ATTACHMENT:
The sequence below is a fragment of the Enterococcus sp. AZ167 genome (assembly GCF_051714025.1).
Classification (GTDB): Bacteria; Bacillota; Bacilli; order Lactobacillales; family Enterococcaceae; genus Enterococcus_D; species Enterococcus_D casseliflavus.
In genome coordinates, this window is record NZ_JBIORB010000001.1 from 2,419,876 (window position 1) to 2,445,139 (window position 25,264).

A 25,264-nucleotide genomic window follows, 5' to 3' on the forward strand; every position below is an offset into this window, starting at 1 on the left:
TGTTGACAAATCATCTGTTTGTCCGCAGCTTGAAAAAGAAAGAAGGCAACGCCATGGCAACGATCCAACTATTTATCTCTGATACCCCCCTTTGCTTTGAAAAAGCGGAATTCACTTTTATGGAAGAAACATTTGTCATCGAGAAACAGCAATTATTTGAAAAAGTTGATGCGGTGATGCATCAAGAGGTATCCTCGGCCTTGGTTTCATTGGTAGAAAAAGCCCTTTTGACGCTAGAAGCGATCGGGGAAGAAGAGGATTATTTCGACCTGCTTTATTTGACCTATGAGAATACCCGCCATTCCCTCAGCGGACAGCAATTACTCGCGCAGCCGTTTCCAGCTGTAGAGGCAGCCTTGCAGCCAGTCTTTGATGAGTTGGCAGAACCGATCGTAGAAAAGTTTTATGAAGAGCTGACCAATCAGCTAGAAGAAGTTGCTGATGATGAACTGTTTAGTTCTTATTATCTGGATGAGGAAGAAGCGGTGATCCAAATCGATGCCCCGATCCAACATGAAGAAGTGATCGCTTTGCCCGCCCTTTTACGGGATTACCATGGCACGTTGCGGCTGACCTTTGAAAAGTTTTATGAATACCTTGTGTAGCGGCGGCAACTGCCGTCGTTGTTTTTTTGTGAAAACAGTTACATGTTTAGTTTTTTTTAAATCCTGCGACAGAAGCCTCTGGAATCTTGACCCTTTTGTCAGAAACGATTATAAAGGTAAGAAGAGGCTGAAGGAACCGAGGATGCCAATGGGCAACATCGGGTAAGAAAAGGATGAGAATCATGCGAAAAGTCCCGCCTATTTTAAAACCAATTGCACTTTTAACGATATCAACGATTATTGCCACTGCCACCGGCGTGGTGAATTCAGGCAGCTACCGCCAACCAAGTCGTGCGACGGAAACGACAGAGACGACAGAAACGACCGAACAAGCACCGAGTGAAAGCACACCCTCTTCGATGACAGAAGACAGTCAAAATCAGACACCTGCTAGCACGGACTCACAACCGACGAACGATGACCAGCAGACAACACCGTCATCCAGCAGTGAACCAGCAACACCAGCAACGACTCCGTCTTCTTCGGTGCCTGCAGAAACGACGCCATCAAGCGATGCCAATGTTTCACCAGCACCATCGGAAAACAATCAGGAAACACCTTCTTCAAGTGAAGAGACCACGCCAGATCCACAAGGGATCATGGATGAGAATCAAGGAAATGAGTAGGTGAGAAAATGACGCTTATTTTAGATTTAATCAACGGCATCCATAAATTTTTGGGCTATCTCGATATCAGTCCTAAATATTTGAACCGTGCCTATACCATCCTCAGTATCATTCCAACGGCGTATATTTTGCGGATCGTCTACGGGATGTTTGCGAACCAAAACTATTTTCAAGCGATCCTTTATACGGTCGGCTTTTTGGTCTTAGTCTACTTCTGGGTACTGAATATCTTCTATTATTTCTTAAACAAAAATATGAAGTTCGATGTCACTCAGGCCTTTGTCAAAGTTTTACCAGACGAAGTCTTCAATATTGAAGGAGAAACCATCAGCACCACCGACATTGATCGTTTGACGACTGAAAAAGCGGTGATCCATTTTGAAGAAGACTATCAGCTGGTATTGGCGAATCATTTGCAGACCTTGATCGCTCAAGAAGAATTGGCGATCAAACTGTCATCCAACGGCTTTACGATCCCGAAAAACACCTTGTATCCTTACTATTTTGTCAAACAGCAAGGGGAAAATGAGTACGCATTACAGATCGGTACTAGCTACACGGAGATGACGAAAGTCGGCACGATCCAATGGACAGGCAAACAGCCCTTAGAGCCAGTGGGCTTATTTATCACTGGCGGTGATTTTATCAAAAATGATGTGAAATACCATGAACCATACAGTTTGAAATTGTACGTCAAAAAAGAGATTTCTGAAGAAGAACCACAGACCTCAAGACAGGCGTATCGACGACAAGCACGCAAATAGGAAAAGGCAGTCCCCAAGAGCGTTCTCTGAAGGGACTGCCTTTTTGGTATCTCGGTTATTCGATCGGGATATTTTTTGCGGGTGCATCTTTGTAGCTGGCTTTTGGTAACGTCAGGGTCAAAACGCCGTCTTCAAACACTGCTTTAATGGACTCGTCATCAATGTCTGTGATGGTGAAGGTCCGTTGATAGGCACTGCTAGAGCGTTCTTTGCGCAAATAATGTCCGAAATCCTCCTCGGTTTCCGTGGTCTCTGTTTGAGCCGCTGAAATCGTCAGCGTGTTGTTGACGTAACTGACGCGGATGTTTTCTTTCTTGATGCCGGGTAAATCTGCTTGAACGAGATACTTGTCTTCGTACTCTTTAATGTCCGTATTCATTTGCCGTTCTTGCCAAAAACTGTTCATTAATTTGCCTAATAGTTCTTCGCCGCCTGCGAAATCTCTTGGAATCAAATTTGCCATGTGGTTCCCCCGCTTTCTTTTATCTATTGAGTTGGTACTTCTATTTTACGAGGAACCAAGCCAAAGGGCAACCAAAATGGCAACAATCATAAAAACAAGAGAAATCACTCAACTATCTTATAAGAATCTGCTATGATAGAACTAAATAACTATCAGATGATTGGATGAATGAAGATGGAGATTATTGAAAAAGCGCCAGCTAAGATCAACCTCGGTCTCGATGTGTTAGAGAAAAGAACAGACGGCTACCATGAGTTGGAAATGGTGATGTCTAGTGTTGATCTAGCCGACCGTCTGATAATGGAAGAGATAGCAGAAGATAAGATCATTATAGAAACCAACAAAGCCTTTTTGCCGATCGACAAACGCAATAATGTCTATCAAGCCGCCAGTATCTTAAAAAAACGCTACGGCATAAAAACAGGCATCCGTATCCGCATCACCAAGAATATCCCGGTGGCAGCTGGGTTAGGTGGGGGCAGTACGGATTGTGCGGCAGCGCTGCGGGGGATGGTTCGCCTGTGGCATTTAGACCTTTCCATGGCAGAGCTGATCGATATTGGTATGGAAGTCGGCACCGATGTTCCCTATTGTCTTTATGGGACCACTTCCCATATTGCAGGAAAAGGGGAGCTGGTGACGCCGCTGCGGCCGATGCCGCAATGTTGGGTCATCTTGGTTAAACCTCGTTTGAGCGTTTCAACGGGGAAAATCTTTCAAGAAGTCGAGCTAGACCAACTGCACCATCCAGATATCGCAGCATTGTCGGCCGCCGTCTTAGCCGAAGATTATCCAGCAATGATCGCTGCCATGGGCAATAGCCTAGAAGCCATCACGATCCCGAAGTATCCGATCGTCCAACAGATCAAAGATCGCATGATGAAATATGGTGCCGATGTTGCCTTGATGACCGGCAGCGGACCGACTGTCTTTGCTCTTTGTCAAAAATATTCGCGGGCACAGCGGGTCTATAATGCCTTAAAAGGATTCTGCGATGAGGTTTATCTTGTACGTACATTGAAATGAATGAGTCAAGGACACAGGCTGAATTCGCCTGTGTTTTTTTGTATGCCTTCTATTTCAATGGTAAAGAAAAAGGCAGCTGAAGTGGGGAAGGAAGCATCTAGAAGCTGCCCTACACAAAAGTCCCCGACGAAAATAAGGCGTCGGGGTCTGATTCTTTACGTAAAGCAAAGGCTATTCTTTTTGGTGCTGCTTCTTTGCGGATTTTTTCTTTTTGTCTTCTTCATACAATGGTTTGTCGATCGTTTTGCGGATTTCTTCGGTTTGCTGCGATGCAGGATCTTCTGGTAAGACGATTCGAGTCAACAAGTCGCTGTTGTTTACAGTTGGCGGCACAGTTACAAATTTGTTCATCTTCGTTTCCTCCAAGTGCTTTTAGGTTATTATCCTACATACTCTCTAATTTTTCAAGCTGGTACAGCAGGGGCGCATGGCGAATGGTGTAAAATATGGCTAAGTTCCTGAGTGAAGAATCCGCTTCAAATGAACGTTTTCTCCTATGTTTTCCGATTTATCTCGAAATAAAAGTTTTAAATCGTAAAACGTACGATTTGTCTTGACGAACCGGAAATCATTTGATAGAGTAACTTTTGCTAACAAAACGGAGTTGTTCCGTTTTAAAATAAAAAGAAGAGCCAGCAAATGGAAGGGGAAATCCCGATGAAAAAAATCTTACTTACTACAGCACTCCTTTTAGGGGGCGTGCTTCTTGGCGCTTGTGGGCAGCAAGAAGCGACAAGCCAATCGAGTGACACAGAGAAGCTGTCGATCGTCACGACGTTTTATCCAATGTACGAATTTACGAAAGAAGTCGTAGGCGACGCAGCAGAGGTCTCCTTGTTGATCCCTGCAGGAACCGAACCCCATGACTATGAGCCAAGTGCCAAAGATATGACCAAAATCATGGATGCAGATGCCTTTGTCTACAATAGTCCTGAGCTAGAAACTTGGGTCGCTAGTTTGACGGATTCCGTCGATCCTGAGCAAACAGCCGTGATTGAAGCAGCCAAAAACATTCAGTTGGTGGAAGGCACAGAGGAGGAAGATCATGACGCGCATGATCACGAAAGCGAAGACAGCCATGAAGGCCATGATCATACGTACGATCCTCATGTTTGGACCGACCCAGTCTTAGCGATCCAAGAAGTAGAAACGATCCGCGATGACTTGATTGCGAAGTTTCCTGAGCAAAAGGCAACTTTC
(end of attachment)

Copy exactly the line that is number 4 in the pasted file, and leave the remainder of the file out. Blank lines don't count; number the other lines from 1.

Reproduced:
A 25,264-nucleotide genomic window follows, 5' to 3' on the forward strand; every position below is an offset into this window, starting at 1 on the left: